G protein-mediated signal transduction system is an important transmembrane signaling system in eukaryotic cells. It plays a key role in the regulation of cellular reactions and the transmission of extracellular signals to cells. The role of G protein in the transmission of external stimuli has been studied in detail in genetic fungi models, such as Neurospora, Penicillium [3], and Aspergillus [4]. Heterotrimeric G protein is composed of ,  , and subunits; each subunit is encoded by independent genes. Among the G protein subunits, the Gα subunits were found more frequently and reported to regulate vegetative growth, conidiation, and the mycoparasitic responses in fungi [5]. However, current observations showed that a particular Gα subunit may have different functions in different fungal species [6]. Gα subunits are classified into three groups according to conserved motif sequences [7], and several subgroup GαI subunits from T. atroviride and T. virens have been studied [4, 7]. Gα from T. atroviride, tga1, was reported to negatively regulate conidiation but had no effect on hyphal growth [8]. TgaA is a homology gene of tga1 from T. atroviride, which does not influence growth and conidiation in T. virens. The ΔtgaA mutants grow normally and sporulate like the wild type but possess a reduced ability to colonize Sclerotinia sclerotiorum, whereas they are fully pathogenic against Rhizoctonia solani [4].

In our previous study, a subgroup I Gα gene (thga1) was cloned from the T. harzianum Th-33 genome. Results showed that THGA1 has the same amino acid sequence as that of TGA from T. atroviride but with different functions. Compared with the wild-type Th-33, the Δthga1 mutants changed significantly in biological characteristics and physicochemical properties. In particular, the hyphal growth rate dropped by about 40%, conidiophore branches became sparse, secondary branch and phialide numbers reduced, conidiation was delayed for about 20 h, and conidia yield declined by about 300-fold. In addition, the hydrophobicity of the mutants weakened, intracellular cAMP levels decreased by about 50%, and the inhibition of the mutant against plant pathogen of R. solani reduced significantly. The results showed that the thga1 gene positively affected the growth, conidial production, hydrophobicity, and antagonism of T. harzianum to R. solani.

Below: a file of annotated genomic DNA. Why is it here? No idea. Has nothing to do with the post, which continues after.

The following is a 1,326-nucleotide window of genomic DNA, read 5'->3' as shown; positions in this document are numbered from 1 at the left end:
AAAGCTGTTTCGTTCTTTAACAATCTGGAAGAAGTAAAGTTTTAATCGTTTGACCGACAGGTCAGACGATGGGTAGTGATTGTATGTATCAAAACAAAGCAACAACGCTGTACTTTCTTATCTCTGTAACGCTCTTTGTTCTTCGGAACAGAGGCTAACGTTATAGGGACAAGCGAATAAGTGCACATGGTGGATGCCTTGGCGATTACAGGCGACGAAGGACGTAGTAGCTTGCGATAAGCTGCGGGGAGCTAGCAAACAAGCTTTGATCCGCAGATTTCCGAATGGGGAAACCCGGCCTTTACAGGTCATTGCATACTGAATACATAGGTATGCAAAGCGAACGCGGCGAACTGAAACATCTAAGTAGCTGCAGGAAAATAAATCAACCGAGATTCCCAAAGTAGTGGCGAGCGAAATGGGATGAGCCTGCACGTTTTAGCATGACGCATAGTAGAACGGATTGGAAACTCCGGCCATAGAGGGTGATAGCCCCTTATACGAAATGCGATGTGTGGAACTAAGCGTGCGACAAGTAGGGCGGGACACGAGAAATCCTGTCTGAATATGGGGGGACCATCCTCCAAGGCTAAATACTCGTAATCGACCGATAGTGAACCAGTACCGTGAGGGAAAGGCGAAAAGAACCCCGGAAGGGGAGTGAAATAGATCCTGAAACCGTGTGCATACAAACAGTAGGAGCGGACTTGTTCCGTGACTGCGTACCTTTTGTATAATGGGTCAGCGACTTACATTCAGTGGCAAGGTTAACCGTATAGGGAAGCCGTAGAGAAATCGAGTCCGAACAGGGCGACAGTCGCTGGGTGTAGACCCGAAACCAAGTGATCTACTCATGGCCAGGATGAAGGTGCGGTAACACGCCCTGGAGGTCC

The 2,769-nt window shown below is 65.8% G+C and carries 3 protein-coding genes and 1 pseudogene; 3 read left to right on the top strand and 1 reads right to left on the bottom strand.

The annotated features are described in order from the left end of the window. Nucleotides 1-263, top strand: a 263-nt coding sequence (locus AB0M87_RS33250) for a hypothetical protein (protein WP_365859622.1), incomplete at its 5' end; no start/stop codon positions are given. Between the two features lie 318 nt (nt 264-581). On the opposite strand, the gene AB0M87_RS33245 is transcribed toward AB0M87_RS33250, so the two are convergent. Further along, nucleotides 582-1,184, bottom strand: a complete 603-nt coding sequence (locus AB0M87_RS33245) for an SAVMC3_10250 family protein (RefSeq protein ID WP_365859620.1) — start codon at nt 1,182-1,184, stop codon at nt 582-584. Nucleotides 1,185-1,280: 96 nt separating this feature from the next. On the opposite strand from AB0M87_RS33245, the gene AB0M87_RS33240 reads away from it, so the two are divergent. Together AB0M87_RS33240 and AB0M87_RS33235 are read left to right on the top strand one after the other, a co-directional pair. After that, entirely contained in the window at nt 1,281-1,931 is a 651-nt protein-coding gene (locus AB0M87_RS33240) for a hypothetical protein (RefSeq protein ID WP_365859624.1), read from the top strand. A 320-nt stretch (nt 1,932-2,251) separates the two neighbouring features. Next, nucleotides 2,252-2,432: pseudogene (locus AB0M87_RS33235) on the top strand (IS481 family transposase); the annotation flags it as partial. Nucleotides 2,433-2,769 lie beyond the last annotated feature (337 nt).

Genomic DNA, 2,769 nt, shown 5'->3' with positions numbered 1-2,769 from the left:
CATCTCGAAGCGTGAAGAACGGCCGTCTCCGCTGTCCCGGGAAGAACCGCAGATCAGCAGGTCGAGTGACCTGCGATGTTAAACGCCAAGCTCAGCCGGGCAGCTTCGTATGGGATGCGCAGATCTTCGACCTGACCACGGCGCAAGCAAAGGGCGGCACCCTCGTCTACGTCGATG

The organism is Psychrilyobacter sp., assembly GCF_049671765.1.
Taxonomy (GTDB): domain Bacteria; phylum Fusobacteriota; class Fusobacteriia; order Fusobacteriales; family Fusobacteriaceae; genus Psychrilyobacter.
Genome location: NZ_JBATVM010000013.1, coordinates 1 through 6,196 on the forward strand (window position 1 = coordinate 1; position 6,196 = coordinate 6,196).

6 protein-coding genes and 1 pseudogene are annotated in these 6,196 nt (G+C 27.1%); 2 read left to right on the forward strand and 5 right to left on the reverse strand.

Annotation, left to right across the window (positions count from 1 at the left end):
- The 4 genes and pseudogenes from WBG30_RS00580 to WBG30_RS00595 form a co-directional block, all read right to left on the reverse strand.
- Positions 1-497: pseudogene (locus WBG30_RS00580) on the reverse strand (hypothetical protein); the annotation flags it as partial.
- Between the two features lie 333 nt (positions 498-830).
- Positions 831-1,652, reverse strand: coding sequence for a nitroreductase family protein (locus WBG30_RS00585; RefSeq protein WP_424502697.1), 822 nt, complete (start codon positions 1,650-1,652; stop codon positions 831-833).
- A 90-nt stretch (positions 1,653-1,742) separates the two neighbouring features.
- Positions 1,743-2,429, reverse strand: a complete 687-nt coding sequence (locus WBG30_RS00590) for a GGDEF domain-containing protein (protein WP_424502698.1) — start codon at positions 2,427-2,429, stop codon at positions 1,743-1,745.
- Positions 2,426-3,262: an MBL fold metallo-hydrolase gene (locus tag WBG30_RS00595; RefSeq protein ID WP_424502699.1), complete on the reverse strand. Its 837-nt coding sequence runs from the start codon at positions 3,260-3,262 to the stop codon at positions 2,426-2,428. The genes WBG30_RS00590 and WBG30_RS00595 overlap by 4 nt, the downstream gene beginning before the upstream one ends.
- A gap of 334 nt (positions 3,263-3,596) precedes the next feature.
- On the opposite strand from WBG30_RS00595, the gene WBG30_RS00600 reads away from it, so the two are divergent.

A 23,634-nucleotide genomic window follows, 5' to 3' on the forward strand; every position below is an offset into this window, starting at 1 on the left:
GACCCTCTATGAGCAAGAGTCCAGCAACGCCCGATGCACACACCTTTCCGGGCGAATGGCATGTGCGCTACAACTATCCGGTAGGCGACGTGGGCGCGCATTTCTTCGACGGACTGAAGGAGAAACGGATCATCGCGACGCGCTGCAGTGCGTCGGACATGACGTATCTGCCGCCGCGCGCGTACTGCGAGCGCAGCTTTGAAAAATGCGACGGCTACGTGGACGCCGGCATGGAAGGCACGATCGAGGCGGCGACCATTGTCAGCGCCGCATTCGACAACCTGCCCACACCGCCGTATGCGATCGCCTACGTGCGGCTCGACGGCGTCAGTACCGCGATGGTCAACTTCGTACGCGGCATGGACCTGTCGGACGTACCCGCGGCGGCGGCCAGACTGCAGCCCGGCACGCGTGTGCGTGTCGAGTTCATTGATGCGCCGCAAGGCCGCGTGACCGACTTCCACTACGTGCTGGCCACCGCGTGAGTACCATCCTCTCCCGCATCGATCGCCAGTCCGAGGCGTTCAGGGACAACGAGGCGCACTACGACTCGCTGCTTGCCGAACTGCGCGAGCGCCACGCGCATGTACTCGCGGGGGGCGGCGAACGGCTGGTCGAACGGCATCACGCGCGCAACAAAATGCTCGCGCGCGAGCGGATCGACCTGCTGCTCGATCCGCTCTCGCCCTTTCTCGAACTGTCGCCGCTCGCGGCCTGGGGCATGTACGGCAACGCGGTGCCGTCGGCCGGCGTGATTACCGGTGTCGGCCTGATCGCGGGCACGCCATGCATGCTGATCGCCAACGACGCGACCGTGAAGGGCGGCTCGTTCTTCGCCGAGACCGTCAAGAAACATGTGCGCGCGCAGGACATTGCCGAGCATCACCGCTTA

The present study characterized the genes under- or overexpression in the mutant compared to WT associated with the Gα subunit, thga1, using next-generation RNA sequencing (RNA-seq) technology, to gain insight into the regulatory mechanism of Gα subunits thga1 in Th-33. This study is the first initiative to use RNA-seq for identifying differentially expressed genes (DEGs) to clarify the function of Gα in Trichoderma by genome-wide transcriptional analysis of hyphal cells of the wild-type Th-33 and its Δthga1 mutants. The results may reveal that Gα regulated a series of biological processes as well as new targets of thga1 function.

2. Materials and Methods

2.1. Strains and Culture Media